In reality, the same concepts and methods that build industrialized agriculture in rural regions can affect urban and peri-urban agriculture. The presence of agriculture and food supply in the peri-urban setting does not automatically promote city resilience, food security, health, and sustainability. Most likely, the reverse is true. So, how can we redesign urban agri-food systems without harming human health or ecosystems? How can we re-establish effective and regenerative natural resource networks between rural and urban areas? What role may peri-urban regions play in this process?
Tech layoffs and Indian IT Professionals
According to a report in the Washington Post, nearly 30%-40% of the 200000 workers laid off by IT companies like Google, Microsoft etc, since November 2022 are Indians. Several of these workers are on non-immigrant visas — H1B and L1 Visas. H1B is a non-immigrant work visa which enables US companies to employ individuals with specialised skills. If those on H1B visas do not find a new job within 60 days, they will have to leave the US. This would result in numerous logistical problems – for instance children of many of these individuals are enrolled in schools, and these individuals would also have to sell their properties. One suggestion which had been made is that these companies can extend the termination date for IT professionals on H1B visas by a few months.
It would be pertinent to point out, that several organisations are trying to help Information Technology (IT) professionals in their job search and also in influencing US policy makers of US Citizenship and Immigration Services (USCIS). While some of these individuals may be fortunate enough to find opportunities within the US, and a few would also be willing to relocate to India, if they are economically sound, others need to look at possible alternatives. While one possible alternative is Canada, which in recent years has been going all out to attract skilled tech professionals. After the inward immigration policies of the Trump administration, several professionals shifted to Canada (in 2019 the number of Indians who received permanent residency of Canada was over 80,000 while in 2016 less than 40,000 Indians received Canadian residency). Under the Global Skills Strategy program – the Canadian equivalent of the H1B – the processing time of immigration process for skilled workers to two weeks this has also resulted in Canada being a preferred destination for Indian IT professionals in recent years.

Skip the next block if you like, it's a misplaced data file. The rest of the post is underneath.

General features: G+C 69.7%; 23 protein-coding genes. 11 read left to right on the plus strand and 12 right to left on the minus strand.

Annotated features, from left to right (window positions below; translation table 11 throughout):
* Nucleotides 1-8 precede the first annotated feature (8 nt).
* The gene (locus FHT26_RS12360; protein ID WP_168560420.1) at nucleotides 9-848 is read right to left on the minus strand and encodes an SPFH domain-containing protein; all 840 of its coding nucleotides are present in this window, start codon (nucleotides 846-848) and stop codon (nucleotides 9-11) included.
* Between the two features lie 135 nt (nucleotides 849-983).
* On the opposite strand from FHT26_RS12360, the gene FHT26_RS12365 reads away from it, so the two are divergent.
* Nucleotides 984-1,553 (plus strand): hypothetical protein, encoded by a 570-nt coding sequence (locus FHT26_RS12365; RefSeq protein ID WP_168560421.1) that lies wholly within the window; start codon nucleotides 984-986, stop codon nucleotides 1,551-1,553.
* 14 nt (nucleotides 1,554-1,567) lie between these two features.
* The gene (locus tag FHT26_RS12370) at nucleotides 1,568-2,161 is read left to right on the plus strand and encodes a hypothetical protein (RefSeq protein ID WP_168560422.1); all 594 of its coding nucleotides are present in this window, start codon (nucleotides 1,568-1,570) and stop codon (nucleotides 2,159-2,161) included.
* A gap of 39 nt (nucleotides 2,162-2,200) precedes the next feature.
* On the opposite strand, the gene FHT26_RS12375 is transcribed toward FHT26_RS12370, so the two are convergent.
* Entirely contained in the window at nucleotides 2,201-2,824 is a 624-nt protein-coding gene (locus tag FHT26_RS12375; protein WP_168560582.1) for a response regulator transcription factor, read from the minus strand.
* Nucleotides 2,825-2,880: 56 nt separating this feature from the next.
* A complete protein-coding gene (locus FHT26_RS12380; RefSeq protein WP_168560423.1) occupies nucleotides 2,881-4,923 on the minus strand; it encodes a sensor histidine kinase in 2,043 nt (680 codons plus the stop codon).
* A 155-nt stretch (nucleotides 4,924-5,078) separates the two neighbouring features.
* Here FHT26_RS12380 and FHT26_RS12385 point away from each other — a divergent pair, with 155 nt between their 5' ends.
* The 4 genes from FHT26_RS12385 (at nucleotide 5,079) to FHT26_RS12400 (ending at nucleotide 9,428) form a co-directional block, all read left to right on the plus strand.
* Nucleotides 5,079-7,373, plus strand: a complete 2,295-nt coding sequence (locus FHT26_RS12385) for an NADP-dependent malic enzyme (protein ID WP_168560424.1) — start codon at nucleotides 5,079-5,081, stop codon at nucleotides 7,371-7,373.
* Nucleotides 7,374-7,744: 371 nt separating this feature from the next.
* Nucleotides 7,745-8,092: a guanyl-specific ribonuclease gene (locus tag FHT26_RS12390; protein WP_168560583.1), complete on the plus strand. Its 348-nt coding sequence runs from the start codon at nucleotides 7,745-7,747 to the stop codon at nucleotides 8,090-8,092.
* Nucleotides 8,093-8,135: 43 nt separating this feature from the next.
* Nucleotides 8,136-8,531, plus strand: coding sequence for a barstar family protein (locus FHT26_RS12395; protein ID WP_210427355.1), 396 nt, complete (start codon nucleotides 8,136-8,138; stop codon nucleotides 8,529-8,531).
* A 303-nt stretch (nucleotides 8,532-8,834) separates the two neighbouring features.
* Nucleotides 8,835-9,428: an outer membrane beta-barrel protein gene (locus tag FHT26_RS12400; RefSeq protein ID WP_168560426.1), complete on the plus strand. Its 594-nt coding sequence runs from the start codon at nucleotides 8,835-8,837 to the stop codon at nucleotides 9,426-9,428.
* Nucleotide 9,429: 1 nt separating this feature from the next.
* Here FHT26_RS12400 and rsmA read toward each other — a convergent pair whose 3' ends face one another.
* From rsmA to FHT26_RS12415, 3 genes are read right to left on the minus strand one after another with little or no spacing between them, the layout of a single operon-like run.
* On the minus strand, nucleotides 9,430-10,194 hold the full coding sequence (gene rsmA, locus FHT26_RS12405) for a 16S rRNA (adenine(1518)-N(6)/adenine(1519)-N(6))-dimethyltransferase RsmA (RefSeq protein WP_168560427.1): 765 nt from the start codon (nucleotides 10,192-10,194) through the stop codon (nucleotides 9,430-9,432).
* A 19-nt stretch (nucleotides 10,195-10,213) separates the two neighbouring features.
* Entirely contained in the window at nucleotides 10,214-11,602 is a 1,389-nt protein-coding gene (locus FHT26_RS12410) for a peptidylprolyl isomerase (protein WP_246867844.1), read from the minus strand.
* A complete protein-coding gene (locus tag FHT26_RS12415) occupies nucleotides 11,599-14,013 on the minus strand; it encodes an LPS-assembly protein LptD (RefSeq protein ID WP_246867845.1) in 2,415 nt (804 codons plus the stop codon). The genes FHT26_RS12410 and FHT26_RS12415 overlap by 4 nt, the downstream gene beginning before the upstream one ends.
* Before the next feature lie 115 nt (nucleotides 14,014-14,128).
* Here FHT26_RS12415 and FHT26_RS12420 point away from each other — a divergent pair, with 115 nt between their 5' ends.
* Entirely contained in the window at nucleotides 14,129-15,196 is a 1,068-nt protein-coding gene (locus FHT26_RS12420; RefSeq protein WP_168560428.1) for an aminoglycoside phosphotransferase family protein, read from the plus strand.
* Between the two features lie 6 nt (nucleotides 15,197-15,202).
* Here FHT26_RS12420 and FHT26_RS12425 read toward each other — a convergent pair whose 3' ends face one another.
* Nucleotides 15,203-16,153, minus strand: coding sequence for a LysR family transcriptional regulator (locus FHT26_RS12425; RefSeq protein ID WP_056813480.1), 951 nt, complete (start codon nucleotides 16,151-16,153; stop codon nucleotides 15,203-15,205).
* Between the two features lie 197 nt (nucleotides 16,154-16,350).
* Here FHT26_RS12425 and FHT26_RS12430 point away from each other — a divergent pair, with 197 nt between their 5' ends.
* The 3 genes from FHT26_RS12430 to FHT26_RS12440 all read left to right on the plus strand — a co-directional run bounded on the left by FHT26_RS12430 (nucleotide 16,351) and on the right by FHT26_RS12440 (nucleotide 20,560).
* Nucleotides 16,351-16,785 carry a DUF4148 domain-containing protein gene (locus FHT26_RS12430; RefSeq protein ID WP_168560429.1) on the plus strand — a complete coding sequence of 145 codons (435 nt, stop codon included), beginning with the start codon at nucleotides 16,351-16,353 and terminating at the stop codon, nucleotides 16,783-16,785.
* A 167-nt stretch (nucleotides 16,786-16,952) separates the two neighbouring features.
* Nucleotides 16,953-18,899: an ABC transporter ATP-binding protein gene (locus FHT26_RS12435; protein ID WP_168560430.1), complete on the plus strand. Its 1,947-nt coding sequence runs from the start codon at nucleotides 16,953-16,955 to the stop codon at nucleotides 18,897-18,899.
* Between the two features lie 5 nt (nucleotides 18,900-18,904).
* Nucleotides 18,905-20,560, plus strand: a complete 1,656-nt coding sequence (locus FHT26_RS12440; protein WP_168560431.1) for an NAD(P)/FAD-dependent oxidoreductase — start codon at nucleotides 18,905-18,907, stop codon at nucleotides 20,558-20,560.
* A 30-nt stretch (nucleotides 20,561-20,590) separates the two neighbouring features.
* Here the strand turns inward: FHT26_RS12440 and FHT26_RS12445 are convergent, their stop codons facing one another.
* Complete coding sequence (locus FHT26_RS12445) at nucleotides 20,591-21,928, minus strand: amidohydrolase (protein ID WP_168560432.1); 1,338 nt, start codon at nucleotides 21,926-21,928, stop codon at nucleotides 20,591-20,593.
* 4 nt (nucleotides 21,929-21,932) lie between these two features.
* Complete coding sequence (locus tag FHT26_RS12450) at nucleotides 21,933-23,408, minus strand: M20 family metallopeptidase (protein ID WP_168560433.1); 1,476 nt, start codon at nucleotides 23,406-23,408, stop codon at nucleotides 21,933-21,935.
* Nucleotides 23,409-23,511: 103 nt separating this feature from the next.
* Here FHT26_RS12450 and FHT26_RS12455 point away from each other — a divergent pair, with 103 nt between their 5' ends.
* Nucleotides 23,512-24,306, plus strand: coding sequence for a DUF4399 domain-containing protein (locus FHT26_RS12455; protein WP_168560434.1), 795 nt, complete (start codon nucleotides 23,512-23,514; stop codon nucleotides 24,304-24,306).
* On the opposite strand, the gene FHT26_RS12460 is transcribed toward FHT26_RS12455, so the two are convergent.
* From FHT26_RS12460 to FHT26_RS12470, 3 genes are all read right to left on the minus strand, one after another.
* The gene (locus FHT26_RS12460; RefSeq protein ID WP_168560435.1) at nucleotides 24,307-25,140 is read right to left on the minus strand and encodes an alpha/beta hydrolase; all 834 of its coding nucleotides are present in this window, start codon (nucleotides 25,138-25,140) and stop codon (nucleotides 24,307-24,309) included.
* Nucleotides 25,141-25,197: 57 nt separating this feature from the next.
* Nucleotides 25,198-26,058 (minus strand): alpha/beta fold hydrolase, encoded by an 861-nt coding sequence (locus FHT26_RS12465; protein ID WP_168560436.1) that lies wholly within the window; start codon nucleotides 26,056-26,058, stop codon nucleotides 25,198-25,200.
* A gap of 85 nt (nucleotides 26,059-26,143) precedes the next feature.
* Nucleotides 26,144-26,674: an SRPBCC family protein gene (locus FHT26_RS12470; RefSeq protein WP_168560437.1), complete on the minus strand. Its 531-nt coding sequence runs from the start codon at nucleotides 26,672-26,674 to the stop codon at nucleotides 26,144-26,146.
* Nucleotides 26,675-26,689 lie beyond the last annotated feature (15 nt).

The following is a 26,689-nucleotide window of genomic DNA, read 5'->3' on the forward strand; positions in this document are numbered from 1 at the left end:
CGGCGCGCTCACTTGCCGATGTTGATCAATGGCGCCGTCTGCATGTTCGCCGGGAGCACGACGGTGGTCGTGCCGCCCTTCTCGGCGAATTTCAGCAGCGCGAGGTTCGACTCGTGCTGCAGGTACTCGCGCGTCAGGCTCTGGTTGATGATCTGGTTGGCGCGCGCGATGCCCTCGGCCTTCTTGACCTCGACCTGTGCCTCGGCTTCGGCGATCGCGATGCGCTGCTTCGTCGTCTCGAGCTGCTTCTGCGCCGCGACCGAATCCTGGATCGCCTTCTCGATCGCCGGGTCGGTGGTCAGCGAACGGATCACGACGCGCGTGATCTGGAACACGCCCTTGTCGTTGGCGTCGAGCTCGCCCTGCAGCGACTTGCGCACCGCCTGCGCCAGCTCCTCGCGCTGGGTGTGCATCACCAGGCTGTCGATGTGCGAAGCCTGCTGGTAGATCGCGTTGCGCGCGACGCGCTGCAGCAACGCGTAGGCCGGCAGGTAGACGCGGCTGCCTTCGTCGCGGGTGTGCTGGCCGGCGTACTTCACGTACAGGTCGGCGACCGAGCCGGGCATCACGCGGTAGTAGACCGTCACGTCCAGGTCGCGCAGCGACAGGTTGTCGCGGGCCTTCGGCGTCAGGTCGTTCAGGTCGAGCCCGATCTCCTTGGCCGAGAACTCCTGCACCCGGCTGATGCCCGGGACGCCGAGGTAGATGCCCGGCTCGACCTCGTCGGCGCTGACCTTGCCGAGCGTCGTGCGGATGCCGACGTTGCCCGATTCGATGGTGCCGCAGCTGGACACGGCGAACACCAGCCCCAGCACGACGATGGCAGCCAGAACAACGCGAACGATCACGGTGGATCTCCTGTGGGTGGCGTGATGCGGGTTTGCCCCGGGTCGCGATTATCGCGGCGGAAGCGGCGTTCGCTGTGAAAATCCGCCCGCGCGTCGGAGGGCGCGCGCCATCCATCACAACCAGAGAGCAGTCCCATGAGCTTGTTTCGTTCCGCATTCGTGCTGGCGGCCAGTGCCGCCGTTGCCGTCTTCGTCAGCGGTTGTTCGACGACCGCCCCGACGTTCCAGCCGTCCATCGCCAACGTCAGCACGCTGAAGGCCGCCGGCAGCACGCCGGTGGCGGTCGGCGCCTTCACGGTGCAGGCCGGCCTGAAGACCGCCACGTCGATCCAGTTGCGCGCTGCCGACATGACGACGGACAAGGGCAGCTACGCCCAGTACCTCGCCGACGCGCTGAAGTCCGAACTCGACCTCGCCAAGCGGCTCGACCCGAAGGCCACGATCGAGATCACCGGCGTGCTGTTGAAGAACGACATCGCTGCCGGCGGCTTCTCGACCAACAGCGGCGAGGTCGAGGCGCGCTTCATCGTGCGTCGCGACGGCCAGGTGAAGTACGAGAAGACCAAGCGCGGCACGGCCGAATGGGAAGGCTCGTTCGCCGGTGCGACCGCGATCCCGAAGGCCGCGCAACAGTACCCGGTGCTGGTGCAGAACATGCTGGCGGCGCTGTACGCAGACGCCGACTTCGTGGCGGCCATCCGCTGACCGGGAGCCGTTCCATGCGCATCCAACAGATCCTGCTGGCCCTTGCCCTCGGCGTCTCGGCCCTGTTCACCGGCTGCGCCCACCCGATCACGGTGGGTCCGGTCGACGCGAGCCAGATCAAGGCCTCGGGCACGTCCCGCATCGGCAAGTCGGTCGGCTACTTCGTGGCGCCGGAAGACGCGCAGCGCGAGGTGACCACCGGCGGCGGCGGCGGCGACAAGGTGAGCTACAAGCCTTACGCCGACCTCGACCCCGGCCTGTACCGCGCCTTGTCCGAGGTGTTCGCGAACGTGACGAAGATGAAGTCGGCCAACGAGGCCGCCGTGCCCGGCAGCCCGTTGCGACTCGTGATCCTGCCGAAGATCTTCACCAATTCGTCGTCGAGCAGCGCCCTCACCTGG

These professionals can also explore the possibility of options like UAE. UAE has been making a special effort to attract skilled professionals through its Golden Visa Program – a 10 year residency visa. Earlier, one of the reasons why the west was a preferred destination for Indian professionals vis-à-vis the UAE was that the latter did not provide long term visas. The introduction of the golden visa could make the UAE as a favoured destination for IT professionals given its proximity to India as well as the high living standards. Apart from this, the Golden Visa does not impose restrictions regarding dependents and family members can be sponsored regardless of their ages.
It is not just the UAE, even Japan is trying to attract professionals and has recently announced that individuals who have graduated from top universities can stay back for a period of two years (currently they can only stay for 90 days). Singapore which in recent years has emerged as preferred destination for Indian professionals has also emerged as an attractive destination for IT professionals. Between 2005 and 2020, the proportion of Indian professionals in Singapore has doubled and this has been driven to a large degree by the demand for tech professionals.
Many of the individuals who have been laid off by US companies can also take advantage of the increasing opportunities in India in the start-up sector and the recent thrust on digitalisation in India. Both the central and state governments should try to woo some of these individuals. A number of state governments, such as Kerala, have devised policies aimed at assisting expats who have returned from overseas to start business ventures.
Seeing the changes which are taking place in the IT Sector globally as well as some of the increasingly insular immigration policies of western countries, it is important that Indian students as well as professionals think innovatively and look at alternative avenues. Western companies as well as companies also need to bear in mind, that if other countries like UAE, Singapore, Japan and possibly countries like Vietnam and Taiwan, with strong research eco-systems and infrastructure, begin to open their doors to skilled IT professionals, then the west is unlikely to remain the primary choice for IT professionals in the longer run.
Free-Market Capitalism and Climate Crisis